There is no official word on miscarriage that I am aware of; to the best of our knowledge, we will meet again when we join the Lord in heaven. I pray for that and rejoice in the fact that Jesus said “let the children come to me” – all of them, the born and the unborn.


#3

We are encouraged to rely upon the justice and mercy of God in situations such a baby dying in utero whether due to miscarriage or direct abortion. It makes sense. God surely wouldn’t hold a soul to rules that are mean for after birth.That would be unjust and cruel. Doesn’t fit with God. He surely gives those souls the same ability to choose Him. I’m sure he knows that souls choice immediately at conception when he creates it.
With regard to baptism. There is no real way to baptise a person after death. But your baptism wishes- your desire to baptise would be something you would want to tell God. I understand that some priests are doing such a ritual-post death baptism that is, as a comfort to parents but I have never seen any official church document allowing for it. I do know of one baptism that took place in utero -with sterile water during a surgery but that is it.But that was a living baby.Of course anyone can administer baptism immediately after birth in the case of danger of imminent death.As a nurse I was instructed how to do that.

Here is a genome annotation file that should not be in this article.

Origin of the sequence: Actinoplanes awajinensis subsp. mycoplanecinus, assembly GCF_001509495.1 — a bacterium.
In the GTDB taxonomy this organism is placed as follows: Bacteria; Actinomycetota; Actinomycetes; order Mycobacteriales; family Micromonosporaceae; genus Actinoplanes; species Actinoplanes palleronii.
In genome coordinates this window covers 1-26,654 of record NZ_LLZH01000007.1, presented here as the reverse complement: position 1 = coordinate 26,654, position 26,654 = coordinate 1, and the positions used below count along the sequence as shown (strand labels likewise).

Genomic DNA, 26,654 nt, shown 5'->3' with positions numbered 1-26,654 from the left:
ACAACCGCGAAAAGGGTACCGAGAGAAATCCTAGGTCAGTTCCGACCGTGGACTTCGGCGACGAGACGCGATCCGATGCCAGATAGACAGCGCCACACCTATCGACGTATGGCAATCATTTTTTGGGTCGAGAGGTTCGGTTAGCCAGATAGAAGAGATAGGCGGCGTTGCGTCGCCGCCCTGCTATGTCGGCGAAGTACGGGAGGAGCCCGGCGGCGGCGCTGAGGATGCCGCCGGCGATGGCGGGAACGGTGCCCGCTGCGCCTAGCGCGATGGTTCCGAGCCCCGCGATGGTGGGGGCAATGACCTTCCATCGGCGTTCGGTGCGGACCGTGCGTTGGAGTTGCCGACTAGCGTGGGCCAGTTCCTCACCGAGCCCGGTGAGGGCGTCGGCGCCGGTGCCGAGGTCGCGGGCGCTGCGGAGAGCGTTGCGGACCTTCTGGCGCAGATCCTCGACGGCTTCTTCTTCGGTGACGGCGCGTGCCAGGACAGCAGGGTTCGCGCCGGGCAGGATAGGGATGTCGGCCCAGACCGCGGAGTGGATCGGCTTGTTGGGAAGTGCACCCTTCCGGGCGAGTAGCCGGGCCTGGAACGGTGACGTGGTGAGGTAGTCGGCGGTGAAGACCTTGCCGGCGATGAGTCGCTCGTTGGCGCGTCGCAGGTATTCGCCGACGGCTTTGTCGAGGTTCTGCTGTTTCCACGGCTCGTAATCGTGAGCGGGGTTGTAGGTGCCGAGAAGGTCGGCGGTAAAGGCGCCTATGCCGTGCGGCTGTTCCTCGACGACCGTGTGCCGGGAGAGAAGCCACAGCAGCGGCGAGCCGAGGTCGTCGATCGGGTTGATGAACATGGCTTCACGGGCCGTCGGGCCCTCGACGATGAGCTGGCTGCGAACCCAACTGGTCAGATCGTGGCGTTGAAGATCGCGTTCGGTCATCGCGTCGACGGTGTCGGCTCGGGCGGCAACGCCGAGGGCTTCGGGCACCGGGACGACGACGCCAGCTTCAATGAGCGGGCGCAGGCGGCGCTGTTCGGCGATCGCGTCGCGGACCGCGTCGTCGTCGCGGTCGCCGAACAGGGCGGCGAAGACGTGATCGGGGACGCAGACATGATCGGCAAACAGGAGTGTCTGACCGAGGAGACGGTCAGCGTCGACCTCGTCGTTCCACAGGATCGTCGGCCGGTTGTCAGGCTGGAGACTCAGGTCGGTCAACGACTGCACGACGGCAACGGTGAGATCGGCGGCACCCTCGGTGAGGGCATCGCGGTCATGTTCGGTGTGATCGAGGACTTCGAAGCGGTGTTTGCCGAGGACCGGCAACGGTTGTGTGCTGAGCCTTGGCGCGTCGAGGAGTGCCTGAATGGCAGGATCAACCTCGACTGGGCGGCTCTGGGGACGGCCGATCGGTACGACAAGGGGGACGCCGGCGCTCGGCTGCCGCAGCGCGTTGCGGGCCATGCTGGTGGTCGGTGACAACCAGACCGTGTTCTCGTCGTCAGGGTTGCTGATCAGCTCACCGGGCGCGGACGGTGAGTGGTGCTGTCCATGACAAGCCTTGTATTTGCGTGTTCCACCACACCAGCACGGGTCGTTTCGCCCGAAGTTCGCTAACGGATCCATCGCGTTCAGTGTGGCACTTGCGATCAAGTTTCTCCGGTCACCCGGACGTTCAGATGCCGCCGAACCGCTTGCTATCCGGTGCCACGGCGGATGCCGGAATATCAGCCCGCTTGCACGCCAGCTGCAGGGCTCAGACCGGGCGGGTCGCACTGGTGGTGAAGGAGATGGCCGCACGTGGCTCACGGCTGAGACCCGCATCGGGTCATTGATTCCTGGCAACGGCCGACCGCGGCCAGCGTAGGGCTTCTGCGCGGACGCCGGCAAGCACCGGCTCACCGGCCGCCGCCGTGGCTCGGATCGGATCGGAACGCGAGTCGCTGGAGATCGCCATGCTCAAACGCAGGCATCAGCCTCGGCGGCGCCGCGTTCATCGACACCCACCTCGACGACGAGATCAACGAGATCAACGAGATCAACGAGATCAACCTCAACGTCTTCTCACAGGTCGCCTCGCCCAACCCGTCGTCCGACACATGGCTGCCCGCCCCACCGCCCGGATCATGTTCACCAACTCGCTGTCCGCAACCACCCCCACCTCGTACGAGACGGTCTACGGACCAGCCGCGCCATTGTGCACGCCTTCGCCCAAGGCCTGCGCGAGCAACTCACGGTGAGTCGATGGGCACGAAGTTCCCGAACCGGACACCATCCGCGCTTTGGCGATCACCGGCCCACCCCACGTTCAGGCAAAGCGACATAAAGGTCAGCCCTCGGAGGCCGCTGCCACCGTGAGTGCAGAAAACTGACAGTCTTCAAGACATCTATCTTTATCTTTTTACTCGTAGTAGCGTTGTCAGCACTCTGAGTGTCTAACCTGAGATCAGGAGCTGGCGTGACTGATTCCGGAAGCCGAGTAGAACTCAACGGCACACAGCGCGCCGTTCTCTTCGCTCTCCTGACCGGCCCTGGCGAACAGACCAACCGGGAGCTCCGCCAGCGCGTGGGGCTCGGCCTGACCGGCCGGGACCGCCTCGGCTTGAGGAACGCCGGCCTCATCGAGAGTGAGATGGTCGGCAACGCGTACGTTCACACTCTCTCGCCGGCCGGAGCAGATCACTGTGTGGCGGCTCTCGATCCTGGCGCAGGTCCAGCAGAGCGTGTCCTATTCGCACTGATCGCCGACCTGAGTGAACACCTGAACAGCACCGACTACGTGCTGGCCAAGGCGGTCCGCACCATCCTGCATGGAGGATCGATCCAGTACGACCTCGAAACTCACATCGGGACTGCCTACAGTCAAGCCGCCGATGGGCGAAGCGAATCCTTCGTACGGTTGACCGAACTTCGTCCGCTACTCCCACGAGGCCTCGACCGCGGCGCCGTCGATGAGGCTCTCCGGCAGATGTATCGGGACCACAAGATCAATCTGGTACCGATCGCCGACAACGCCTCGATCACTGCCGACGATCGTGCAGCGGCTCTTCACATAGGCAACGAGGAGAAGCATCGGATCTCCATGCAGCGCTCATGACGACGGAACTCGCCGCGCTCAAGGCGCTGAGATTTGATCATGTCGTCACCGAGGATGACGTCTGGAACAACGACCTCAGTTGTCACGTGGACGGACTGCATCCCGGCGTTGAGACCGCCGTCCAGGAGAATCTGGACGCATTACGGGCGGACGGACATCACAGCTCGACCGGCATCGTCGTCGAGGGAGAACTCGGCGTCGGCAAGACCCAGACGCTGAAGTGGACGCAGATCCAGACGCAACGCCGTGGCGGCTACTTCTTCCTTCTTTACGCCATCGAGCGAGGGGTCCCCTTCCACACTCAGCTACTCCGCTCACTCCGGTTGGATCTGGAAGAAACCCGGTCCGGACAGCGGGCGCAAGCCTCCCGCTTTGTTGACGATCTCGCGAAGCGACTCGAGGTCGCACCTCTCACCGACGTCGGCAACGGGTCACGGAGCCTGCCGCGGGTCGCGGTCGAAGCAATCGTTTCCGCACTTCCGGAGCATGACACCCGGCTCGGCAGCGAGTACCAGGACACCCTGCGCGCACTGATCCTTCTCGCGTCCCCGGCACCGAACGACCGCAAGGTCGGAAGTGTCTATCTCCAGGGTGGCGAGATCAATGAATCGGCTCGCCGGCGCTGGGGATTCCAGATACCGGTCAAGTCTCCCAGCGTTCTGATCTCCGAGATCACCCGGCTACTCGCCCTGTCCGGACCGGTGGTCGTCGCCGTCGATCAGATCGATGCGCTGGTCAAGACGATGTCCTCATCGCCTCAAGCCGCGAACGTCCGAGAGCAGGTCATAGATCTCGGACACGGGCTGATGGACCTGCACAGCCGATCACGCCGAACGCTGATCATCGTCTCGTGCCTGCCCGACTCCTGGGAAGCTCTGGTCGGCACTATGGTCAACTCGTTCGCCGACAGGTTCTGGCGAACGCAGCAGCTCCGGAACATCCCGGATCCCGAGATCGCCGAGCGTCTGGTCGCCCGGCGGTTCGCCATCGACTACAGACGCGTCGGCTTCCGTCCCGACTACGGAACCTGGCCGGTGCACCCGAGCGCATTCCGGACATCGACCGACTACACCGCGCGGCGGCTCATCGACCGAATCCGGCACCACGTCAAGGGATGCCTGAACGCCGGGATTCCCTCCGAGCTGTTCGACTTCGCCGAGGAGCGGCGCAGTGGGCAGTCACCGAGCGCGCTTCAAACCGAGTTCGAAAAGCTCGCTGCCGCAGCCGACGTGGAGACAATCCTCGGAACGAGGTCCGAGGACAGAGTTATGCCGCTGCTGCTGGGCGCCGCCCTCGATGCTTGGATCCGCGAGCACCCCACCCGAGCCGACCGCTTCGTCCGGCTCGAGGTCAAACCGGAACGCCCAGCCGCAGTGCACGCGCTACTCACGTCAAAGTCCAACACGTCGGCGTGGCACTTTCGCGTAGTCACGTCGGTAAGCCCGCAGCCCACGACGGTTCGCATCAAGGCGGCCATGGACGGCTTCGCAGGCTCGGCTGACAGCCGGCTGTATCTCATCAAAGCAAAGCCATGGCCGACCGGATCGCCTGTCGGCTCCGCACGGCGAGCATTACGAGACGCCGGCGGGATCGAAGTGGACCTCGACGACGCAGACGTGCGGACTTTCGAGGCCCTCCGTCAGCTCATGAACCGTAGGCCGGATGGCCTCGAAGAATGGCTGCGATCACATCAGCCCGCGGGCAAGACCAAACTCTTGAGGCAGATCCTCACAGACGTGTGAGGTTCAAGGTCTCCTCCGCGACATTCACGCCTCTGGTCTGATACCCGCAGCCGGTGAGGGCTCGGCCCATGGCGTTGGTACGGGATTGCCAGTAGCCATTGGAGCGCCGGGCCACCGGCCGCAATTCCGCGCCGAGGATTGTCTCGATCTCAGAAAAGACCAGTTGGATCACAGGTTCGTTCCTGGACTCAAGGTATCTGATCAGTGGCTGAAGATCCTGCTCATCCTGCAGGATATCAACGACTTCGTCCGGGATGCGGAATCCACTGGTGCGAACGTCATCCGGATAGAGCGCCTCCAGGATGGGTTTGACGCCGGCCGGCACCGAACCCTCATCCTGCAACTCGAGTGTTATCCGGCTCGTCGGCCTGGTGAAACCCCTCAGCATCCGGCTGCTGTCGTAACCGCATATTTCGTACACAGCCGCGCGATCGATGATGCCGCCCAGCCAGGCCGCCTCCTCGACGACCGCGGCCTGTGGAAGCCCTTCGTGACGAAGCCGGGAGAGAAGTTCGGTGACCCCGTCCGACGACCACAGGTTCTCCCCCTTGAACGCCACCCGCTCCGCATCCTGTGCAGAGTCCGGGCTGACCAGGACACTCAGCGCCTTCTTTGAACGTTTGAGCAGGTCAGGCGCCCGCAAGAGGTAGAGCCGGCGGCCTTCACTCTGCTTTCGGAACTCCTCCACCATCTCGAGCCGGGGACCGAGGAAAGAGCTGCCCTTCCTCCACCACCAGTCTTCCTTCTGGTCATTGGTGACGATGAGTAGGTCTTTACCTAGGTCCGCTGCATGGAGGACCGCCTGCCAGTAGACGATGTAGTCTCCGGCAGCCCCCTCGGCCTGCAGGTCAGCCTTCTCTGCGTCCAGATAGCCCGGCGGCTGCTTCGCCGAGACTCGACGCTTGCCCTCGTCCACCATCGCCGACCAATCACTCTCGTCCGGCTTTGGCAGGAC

It might be helpful for you to name the baby you lost and to enroll him or her in the Shrine of the Holy Innocents. That may give you comfort and ensure that you have made your intention known to God about what you desire for your child.

innocents.com/


#4

I wonder the following:

[list=1]
*]Desire is necessary for Baptism
*]There is no Baptism without the desire for it.
*]The pre/new born cannot desire Baptism.
*]The parents, therefore, are asked to publically declare their desire for the childs Baptism before it takes place.
[/list]Of course with the pre/newborn child this desire is not explicit, as it is in catechumens; but when a person is involved in invincible ignorance, God accepts also an implicit desire, so called because it is included in that good disposition of soul whereby a person wishes his will to be conformed to the will of God. (Pope Pius XII, on June 29, 1948, “On the Mystical Body of Jesus Christ”).

Now. If the parents in their heart deeply desires baptism for the yet unborn infant and the infant passes away before birth or after birth and before Baptism, does the parental desire effect invisibly the sacrament as Augustine explains below?